In Chuck Russell’s The Mask (B), comic actor Jim Carrey literally saves face from a few tepid film vehicles in a manic series of misadventures when a man puts on a mysterious green visage that has a life of its own. Cameron Diaz is great as the blond bombshell, and Max the puppy nearly steals the show in this mischievous good time. There’s actually a bit of subtext about man’s duality and very nice production design in this clever comedy.
Approaching new opportunities with eternal optimism, The American Character has triumphed over incredible odds through a pastiche of history; and as presented by director Robert Zemeckis in his latest film, he is indeed Forrest Gump (A-), a simple bystander to history played by Tom Hanks who becomes a symbol for the struggle and sentiment of the past several decades of U.S. life. Spliced Zelig-like into archival footage of history and in fictional interactions with Gary Sinese, Robin Wright, Sally Field and others, our protagonist is alternately moving and misunderstood. It’s an epic, and you just have to give in to the stuff that’s poured on sweet. Folks are bound to find something to relate to in this fable of how a dude no one thought might amount to much went on to be a part of such a rich fabric.
If Basic Instinct and Body of Evidence weren’t laughably bad on their own terms, Carl Reiner’s Fatal Instinct (F) attempts to spoof this mini-genre and finds itself going commando in the laughs department. The presence of Sean Young, one of my least favorite performers, helps further sink an enterprise that seems to have been conceived by a bunch of third-graders.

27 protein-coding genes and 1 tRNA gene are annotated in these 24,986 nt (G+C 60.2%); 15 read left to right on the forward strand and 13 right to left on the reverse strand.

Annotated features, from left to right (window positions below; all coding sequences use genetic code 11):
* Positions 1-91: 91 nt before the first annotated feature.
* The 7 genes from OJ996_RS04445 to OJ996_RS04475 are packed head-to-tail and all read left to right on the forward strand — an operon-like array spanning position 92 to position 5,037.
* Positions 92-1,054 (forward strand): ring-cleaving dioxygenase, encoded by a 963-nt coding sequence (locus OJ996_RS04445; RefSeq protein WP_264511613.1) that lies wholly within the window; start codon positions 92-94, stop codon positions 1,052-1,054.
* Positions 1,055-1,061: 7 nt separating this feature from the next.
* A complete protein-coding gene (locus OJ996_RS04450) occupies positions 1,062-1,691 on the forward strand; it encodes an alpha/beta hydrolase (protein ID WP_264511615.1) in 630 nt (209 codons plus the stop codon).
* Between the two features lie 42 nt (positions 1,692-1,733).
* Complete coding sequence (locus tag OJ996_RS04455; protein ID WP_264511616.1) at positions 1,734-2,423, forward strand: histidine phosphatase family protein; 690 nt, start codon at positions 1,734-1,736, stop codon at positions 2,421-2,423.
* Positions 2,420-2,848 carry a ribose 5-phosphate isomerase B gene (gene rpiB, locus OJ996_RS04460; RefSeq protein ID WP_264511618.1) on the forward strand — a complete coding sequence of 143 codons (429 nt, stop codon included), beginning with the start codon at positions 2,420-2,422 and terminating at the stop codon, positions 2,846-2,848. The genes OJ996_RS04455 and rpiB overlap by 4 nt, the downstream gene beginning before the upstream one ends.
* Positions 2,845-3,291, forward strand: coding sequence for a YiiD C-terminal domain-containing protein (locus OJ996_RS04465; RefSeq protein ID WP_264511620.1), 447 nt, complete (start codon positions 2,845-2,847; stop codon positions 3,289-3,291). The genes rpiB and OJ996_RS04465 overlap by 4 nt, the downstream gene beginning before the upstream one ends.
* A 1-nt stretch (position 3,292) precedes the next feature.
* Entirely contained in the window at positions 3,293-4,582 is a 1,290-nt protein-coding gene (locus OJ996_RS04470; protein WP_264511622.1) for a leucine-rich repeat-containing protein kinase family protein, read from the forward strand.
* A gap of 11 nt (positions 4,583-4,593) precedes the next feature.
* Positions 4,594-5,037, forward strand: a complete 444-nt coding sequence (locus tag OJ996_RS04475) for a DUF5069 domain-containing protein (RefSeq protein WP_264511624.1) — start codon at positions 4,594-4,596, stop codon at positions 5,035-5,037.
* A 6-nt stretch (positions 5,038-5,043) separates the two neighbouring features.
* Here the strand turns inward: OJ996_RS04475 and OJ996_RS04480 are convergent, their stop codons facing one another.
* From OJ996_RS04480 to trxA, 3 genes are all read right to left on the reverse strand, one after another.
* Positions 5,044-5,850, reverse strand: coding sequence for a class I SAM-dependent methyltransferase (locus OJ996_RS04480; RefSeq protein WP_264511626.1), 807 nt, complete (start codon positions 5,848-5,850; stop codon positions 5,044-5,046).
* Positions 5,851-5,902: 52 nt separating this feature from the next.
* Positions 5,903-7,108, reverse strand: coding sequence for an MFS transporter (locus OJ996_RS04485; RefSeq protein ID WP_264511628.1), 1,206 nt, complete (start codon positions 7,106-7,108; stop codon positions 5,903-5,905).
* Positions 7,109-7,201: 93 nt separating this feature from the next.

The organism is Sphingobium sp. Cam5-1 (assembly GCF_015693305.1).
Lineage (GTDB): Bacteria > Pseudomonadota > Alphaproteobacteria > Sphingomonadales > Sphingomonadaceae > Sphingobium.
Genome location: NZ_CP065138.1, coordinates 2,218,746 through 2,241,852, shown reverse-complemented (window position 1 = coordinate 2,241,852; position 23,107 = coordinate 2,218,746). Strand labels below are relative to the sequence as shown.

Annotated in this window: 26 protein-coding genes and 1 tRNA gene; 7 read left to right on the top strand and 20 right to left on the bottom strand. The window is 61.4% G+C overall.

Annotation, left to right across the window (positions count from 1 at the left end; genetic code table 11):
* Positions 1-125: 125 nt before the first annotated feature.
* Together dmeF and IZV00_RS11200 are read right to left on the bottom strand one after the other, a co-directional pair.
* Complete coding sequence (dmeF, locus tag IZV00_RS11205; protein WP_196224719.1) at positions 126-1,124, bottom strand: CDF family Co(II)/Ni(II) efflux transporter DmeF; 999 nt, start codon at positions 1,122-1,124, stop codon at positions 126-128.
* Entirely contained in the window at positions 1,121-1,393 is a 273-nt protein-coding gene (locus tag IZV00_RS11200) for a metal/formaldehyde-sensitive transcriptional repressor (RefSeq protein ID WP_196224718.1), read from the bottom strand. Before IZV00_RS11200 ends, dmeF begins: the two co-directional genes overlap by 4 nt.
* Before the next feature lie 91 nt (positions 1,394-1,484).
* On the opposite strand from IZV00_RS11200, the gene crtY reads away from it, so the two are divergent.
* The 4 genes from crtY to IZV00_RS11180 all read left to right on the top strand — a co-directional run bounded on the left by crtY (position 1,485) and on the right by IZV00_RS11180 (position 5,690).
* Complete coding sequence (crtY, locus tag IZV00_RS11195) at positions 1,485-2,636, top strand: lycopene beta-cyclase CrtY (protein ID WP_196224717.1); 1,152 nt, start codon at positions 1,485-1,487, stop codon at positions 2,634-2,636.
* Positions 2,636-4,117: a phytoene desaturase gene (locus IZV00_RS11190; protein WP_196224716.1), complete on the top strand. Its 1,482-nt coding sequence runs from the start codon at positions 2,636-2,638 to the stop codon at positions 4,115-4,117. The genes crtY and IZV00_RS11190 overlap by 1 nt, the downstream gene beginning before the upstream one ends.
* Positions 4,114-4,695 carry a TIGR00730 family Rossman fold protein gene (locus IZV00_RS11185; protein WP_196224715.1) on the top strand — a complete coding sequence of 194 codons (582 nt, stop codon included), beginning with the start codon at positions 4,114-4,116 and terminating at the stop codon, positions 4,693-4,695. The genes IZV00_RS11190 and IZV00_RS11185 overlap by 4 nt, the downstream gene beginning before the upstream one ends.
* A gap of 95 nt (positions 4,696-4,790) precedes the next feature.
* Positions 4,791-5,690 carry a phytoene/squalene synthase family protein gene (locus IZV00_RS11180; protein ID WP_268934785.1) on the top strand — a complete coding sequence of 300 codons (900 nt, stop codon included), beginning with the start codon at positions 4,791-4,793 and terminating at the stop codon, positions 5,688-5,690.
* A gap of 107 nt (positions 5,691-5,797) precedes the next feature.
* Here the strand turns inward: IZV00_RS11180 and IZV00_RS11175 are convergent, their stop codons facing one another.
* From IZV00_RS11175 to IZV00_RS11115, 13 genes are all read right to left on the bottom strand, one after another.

Though too complex at first, Ron Underwood’s Heart and Souls (B) generates a compelling story about completing unresolved lives. Robert Downney Jr. and Alfre Woodard are standouts in this feel-good comedy sleeper.
Steve Barron’s Coneheads (D+), based on Saturday Night Live characters, is forgettable junk food for the mind, with a handful of funny gags. Dan Aykroyd and Jane Curtain don’t especially look especially engaged in their opportunity to reprise their roles as these aliens on suburban safari. Ironically, the humor isn’t pointed enough to carry the story.
Writer/director Nora Ephron’s Sleepless in Seattle (B+) is a hopelessly romantic look at how destiny shapes the loves of our lives. It’s quite an experiment to have your leads spend most of the film’s running time considering a fateful cross-country meet-up; and after lots of charming conversations, cajoling by friends and nostalgic soundtrack tunes, the “moment” is put into motion. Even with limited screen time together, Meg Ryan and Tom Hanks are irresistible in this charming mix of poignancy and laughs.